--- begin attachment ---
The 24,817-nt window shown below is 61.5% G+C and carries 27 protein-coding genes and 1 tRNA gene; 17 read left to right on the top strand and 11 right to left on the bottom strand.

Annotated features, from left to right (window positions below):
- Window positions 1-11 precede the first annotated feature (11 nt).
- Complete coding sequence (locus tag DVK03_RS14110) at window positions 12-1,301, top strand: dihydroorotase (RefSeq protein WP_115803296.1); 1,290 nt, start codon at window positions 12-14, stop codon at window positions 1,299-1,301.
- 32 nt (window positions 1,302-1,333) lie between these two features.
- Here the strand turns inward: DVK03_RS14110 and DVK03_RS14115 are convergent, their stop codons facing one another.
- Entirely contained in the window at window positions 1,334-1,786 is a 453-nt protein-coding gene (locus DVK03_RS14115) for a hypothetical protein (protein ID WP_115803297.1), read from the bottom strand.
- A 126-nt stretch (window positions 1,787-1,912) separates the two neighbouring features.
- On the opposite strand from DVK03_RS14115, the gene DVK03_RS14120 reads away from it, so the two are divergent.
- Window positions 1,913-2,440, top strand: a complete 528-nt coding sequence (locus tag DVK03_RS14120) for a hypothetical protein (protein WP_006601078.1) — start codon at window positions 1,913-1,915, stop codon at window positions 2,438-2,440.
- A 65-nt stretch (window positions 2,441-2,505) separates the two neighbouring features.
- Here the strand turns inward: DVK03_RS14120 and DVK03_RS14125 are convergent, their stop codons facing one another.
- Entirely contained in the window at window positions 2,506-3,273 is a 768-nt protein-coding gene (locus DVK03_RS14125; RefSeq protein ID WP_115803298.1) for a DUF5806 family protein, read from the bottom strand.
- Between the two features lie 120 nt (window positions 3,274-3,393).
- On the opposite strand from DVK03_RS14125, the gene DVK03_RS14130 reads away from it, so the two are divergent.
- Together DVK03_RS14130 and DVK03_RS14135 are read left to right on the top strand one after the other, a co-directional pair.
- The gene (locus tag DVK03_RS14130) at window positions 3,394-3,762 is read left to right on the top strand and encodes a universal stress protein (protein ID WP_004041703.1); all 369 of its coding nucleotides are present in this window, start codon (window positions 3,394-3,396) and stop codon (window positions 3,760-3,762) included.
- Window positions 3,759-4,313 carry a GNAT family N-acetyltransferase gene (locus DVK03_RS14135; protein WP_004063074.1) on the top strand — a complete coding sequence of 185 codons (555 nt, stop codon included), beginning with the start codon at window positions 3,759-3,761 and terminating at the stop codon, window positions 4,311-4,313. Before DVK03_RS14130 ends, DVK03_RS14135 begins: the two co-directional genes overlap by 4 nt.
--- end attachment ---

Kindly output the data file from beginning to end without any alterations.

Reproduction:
The 24,817-nt window shown below is 61.5% G+C and carries 27 protein-coding genes and 1 tRNA gene; 17 read left to right on the top strand and 11 right to left on the bottom strand.

Annotated features, from left to right (window positions below):
- Window positions 1-11 precede the first annotated feature (11 nt).
- Complete coding sequence (locus tag DVK03_RS14110) at window positions 12-1,301, top strand: dihydroorotase (RefSeq protein WP_115803296.1); 1,290 nt, start codon at window positions 12-14, stop codon at window positions 1,299-1,301.
- 32 nt (window positions 1,302-1,333) lie between these two features.
- Here the strand turns inward: DVK03_RS14110 and DVK03_RS14115 are convergent, their stop codons facing one another.
- Entirely contained in the window at window positions 1,334-1,786 is a 453-nt protein-coding gene (locus DVK03_RS14115) for a hypothetical protein (protein ID WP_115803297.1), read from the bottom strand.
- A 126-nt stretch (window positions 1,787-1,912) separates the two neighbouring features.
- On the opposite strand from DVK03_RS14115, the gene DVK03_RS14120 reads away from it, so the two are divergent.
- Window positions 1,913-2,440, top strand: a complete 528-nt coding sequence (locus tag DVK03_RS14120) for a hypothetical protein (protein WP_006601078.1) — start codon at window positions 1,913-1,915, stop codon at window positions 2,438-2,440.
- A 65-nt stretch (window positions 2,441-2,505) separates the two neighbouring features.
- Here the strand turns inward: DVK03_RS14120 and DVK03_RS14125 are convergent, their stop codons facing one another.
- Entirely contained in the window at window positions 2,506-3,273 is a 768-nt protein-coding gene (locus DVK03_RS14125; RefSeq protein ID WP_115803298.1) for a DUF5806 family protein, read from the bottom strand.
- Between the two features lie 120 nt (window positions 3,274-3,393).
- On the opposite strand from DVK03_RS14125, the gene DVK03_RS14130 reads away from it, so the two are divergent.
- Together DVK03_RS14130 and DVK03_RS14135 are read left to right on the top strand one after the other, a co-directional pair.
- The gene (locus tag DVK03_RS14130) at window positions 3,394-3,762 is read left to right on the top strand and encodes a universal stress protein (protein ID WP_004041703.1); all 369 of its coding nucleotides are present in this window, start codon (window positions 3,394-3,396) and stop codon (window positions 3,760-3,762) included.
- Window positions 3,759-4,313 carry a GNAT family N-acetyltransferase gene (locus DVK03_RS14135; protein WP_004063074.1) on the top strand — a complete coding sequence of 185 codons (555 nt, stop codon included), beginning with the start codon at window positions 3,759-3,761 and terminating at the stop codon, window positions 4,311-4,313. Before DVK03_RS14130 ends, DVK03_RS14135 begins: the two co-directional genes overlap by 4 nt.